Both sides wanted this fight and the government blinked at the last second, owing partly to their admission they had not exhausted all other routes of investigation (third party tools, iCloud backups, etc).

Whether Apple had the capability or not is not the big question in my mind, unless you think their march towards tighter security is somehow disingenuous. Tight iOS security has been a decade in the making and not all or nothing. If they misrepresented the capabilities of the hardware to load or not load custom firmware seems to be the crux of some people’s issue but that is not a legal argument to force Apple to do something. It’s simply a predicate on which the core decision (force Apple to do investigative work) would have made the job easier or not for Apple.

I’m not a lawyer, and it has been a while since this issue came to pass. Hopefully the points above are helpful to the discussion.

@Ghost Yes, a bug (that wasn’t intentionally added) is not a backdoor. I don’t think this was a bug or oversight. My guess is that Apple wanted to avoid this vulnerability but didn’t have a good way of doing so until the Secure Enclave. I don’t blame them for that. The point is that the rhetoric was misleading because the vulnerability was already there and known.

There was all this talk about not wanting a master key to exist, but it already did: the existing source code. If that were to leak, other groups could just build the master key themselves. So maybe there is a moral line that they didn’t want to cross, but I don’t think there’s so much difference, practically speaking.

I mean irrelevant to the privacy of the average iPhone user (who uses iCloud). There was already a master key for iCloud. Is there really that much difference between having one kind of master key vs. another that exists (hopefully) only on Apple’s premises?

@Kyle Yeah, there are definitely legal and moral questions here. Those are not what I’m addressing in this post. I’m saying that Apple misrepresented what they were being asked to do, as well as the level of on-device security. And many people reporting on this issue conflated the security of the device with the security of the data.

But regarding conscription: the government could have asked Apple to hand over the code, and then it could have built what it needed without Apple engineers being forced to “build the backdoor” themselves. Whereas (in theory) now the actual backdoor/vulnerability is closed and so that would not be possible. And, secondly, Apple was already (by choice) “working with the FBI to try to unlock the phone.” They had already crossed the “hack our own users” line that Cook mentioned.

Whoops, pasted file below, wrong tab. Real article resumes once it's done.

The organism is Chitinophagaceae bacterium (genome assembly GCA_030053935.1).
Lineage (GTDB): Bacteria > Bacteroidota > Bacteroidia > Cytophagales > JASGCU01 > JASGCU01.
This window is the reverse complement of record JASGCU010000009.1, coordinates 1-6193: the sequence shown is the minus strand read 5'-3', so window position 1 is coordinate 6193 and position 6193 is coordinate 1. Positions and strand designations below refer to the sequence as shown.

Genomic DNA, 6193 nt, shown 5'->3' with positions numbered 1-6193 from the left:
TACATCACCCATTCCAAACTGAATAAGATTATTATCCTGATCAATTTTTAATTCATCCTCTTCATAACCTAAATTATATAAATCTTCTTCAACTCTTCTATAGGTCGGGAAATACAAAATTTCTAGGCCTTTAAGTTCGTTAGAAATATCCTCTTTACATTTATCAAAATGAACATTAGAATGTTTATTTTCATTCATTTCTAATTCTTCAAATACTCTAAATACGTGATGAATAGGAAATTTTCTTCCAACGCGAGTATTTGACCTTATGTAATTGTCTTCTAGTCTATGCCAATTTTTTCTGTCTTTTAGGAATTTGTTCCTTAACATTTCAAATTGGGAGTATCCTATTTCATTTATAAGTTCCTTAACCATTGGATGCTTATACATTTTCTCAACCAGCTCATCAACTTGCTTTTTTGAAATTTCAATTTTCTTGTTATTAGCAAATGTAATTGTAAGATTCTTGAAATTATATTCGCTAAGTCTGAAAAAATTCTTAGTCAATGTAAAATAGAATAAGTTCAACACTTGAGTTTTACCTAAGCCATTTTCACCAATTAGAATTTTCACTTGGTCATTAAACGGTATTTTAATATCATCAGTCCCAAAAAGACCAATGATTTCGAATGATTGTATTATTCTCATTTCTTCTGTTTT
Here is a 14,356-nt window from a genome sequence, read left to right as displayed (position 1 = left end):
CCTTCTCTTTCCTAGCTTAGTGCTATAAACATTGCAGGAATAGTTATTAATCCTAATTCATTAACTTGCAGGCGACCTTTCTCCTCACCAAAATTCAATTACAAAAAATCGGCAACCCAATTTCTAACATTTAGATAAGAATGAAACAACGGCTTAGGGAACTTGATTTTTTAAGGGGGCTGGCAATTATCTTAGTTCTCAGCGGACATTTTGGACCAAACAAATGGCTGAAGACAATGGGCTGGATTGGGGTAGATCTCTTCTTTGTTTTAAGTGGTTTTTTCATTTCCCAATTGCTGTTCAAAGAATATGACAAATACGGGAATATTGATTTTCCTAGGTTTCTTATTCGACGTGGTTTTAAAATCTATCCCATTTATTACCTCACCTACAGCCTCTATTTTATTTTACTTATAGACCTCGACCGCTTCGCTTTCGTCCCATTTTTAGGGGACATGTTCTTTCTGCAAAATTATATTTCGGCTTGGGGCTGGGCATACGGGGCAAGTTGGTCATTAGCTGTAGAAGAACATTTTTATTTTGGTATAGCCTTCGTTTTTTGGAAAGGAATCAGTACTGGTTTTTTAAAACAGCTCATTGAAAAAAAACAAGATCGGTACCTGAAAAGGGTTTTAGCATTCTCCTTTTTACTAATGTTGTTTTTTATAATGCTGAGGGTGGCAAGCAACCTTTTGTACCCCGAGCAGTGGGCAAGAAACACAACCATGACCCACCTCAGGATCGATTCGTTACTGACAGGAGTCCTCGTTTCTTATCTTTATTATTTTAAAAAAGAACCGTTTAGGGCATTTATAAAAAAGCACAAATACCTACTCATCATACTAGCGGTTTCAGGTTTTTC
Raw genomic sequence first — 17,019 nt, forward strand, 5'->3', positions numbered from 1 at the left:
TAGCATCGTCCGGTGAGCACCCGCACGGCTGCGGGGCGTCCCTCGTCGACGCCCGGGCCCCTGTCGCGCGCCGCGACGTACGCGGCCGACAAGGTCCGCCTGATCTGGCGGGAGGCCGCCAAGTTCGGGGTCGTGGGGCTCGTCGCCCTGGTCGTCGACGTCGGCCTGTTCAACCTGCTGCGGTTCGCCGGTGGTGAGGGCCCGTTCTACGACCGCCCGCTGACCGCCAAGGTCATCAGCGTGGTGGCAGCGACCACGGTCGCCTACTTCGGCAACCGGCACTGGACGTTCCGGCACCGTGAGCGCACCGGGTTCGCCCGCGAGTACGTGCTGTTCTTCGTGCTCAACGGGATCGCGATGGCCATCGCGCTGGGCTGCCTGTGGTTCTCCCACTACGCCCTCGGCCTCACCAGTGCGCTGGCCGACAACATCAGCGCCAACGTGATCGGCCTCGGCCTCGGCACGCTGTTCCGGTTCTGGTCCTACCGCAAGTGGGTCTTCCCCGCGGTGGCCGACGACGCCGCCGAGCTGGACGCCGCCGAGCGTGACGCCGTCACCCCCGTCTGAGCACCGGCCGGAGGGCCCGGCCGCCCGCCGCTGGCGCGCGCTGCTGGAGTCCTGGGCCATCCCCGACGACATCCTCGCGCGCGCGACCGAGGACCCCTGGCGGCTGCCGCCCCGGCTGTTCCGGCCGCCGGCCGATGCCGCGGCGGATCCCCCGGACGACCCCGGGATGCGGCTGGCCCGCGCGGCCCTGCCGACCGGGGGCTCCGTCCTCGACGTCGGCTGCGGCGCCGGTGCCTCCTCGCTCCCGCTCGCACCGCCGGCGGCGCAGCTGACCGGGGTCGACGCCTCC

’m saying that Apple misrepresented what they were being asked to do

You're taking a much too narrow and technical view of this -- as is that commenter at Hacker News. A master key isn't just the technical ability to get into the phone, it's the ability to have that key usable and enduring. If they concede to the FBI and open the phone, the FBI will expect them to be able to do it going forward. It's the difference between having a broken window that someone might get into, but that you're going to fix as soon as possible, and having a door locked with a key that can be opened repeatedly.

@Totalitat I agree that there’s a slippery slope aspect to the FBI’s request, but I don’t see what that has to do with what I wrote. It’s as if there are millions of doors with locks that have already been set to open with the same key. And Apple already has the specifications for the key. But they’re saying that the problem is not the locks or the specs but the act of printing the key. Deciding not to do so in this instance is not making the doors any more secure. Apple could still be compelled to print it or surrender the specs at a future date.

And they had already changed to non-mastered locks with the iPhone 5s.

It’s as if there are millions of doors with locks that have already been set to open with the same key

You're missing my point. You -- and the commentator -- are critiquing Apple for lying about whether there was a key or not, and I'm saying that a key is something deliberately created to be used over and over again. What Apple had was something that had not been created deliberately to access but was in essence a leftover broken window from an earlier era that Apple aimed to close as soon as possible. What they were saying to the public and the FBI was that they were not going to deliberately create and sustain a way to access locked phones.

And Apple already has the specifications for the key. But they’re saying that the problem is not the locks or the specs but the act of printing the key.

No, they're saying that this is not a door and so it was never supposed to have a key. It was a broken window and it should be fixed so that people couldn't get in it.

Apple could still be compelled to print it or surrender the specs at a future date.

Er, yes, that was my point.

The FBI was asking for no more than what Apple could already do, and it was letting Apple control the whole process. The problem was that what Apple could already do disagreed with what Apple told its customers that it could do.

Bingo. Real headline should be, "Apple disappointed it couldn't get a judge to certify that it could have its cake, and eat it, too."

I'm British so, with the greatest respect to those making a big thing of the constitutional relevance of this case in the US, it's all bollocks. We've got quite enough trouble as it is on this dank little island without some megacorporation wanting to secure for itself the exclusive right to decide whether or not a device is trustworthy on the basis of a judicial order from across the Atlantic instead of, as one might hope, the actual technical safeguards employed by the device. Sorry about that.